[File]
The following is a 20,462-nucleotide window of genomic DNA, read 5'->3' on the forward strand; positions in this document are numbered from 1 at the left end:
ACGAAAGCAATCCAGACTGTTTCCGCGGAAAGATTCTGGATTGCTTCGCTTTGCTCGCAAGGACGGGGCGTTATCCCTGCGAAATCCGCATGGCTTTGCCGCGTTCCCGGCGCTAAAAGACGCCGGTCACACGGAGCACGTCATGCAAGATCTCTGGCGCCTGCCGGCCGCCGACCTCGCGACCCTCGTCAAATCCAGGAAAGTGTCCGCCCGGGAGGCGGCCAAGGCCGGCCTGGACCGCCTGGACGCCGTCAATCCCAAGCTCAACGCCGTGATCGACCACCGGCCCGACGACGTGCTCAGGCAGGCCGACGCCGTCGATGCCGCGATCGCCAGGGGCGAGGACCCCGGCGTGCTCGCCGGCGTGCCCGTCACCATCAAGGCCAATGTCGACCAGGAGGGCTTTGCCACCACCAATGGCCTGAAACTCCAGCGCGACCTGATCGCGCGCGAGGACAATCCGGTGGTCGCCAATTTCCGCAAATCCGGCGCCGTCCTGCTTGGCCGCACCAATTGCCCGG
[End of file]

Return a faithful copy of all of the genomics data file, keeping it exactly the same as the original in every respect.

The following is a 20,462-nucleotide window of genomic DNA, read 5'->3' on the forward strand; positions in this document are numbered from 1 at the left end:
ACGAAAGCAATCCAGACTGTTTCCGCGGAAAGATTCTGGATTGCTTCGCTTTGCTCGCAAGGACGGGGCGTTATCCCTGCGAAATCCGCATGGCTTTGCCGCGTTCCCGGCGCTAAAAGACGCCGGTCACACGGAGCACGTCATGCAAGATCTCTGGCGCCTGCCGGCCGCCGACCTCGCGACCCTCGTCAAATCCAGGAAAGTGTCCGCCCGGGAGGCGGCCAAGGCCGGCCTGGACCGCCTGGACGCCGTCAATCCCAAGCTCAACGCCGTGATCGACCACCGGCCCGACGACGTGCTCAGGCAGGCCGACGCCGTCGATGCCGCGATCGCCAGGGGCGAGGACCCCGGCGTGCTCGCCGGCGTGCCCGTCACCATCAAGGCCAATGTCGACCAGGAGGGCTTTGCCACCACCAATGGCCTGAAACTCCAGCGCGACCTGATCGCGCGCGAGGACAATCCGGTGGTCGCCAATTTCCGCAAATCCGGCGCCGTCCTGCTTGGCCGCACCAATTGCCCGG